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$700 million in public money spent

4th Dec, 2012back

268 Almost $700 million in public money has been spent to bring to Florida both Max Planck and Scripps Florida.  The gamble was made by the Jeb Bush administration, which believed that biotechnology would transform the economy of the area and provide the world with new cures for deadly diseases.


The value of this expensive bet with public money is to go on display this week, with the Max Planck Society from Germany marking the formal opening of its very first and so far only branch in the United States; this is being highlighted by a ribbon cutting ceremony, which is being staged tomorrow.


Surrounded by both preferred parking for fuel efficient vehicles and native plants, the Max Planck Florida Institute for Neuroscience has been in progress for six years, holding exceptional tools inside it such as neuroscientist David Fitzpatrick's extraordinarily precise two-photon microscope and eight other research group leaders who are focused on answering fundamental questions regarding the operation of the human brain.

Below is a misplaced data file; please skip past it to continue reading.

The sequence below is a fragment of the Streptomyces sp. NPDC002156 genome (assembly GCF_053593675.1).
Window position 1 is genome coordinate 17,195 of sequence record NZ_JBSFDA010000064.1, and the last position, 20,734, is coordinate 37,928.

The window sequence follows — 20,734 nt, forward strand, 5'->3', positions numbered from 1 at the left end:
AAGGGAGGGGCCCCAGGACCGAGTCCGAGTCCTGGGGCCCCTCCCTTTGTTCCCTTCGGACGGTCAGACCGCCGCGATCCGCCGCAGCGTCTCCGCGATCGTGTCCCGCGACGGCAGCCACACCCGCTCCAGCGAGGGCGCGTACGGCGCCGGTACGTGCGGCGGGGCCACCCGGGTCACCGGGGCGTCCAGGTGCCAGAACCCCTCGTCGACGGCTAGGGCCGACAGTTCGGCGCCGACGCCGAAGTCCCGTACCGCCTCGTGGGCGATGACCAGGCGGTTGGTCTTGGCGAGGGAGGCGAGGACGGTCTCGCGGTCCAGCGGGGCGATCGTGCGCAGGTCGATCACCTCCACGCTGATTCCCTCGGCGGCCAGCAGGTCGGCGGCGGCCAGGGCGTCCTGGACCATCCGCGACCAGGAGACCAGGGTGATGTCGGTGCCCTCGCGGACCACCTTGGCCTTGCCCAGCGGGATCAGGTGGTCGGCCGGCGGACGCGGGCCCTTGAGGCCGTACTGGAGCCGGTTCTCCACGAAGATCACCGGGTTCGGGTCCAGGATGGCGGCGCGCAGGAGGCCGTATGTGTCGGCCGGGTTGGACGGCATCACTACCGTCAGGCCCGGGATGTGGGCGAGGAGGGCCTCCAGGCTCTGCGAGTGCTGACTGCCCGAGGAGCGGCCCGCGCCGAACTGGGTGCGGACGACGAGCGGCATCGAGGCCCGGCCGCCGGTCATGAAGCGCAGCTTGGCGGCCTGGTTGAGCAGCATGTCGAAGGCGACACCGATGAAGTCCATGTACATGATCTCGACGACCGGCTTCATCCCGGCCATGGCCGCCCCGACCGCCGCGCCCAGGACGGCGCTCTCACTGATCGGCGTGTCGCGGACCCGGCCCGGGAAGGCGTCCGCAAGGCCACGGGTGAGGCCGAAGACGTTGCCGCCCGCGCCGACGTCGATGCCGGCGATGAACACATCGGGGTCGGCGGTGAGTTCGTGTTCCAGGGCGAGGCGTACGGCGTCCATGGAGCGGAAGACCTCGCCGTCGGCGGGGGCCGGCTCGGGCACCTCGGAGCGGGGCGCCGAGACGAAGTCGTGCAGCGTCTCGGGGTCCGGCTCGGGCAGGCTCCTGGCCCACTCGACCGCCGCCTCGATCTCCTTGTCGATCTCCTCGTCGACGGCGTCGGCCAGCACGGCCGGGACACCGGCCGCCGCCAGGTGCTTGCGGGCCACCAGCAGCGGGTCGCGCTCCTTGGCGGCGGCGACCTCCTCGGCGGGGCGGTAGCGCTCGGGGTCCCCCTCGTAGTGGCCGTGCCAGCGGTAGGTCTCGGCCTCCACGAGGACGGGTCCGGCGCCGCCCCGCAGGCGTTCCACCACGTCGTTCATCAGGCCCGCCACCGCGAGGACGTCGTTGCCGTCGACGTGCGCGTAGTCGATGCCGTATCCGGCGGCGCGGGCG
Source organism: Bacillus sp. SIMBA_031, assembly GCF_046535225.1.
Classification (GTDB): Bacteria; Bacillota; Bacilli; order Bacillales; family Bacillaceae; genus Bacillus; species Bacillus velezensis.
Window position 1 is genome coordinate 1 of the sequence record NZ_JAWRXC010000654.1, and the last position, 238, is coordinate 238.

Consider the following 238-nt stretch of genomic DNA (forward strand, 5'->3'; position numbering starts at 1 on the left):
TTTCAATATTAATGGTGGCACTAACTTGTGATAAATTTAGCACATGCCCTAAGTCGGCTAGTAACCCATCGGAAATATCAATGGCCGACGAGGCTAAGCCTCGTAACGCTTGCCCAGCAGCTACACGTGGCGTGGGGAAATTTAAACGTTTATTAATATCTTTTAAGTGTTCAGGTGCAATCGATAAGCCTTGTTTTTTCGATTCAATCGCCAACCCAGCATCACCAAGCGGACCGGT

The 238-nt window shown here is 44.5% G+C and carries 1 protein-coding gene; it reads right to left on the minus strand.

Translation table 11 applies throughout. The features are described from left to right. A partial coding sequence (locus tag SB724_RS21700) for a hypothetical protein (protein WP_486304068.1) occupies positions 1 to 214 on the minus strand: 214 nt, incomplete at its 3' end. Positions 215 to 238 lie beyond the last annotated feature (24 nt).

Fitzpatrick believes that the expansion of human knowledge should be seen as being one measure of return on the investment of taxpayers.  Billions of dollars have so far been spent studying such illnesses as Alzheimer's disease and on testing drug candidates; however, science is still uncertain about what causes the death of brain cells.  Fitzpatrick believes that, with so many brain disorders still being so poorly understood, the solution lies in going back to basics to form an understanding of how a healthy brain works in the first place.


 "It's important to be straightforward with people and make them understand how little we know about fundamental brain organization," he points out candidly. "Insight must precede application."

Between 1976 and 2006 the value of building plots in Florida rose from an average of $15,000 to $250,000

The Lincoln Institute of Land Policy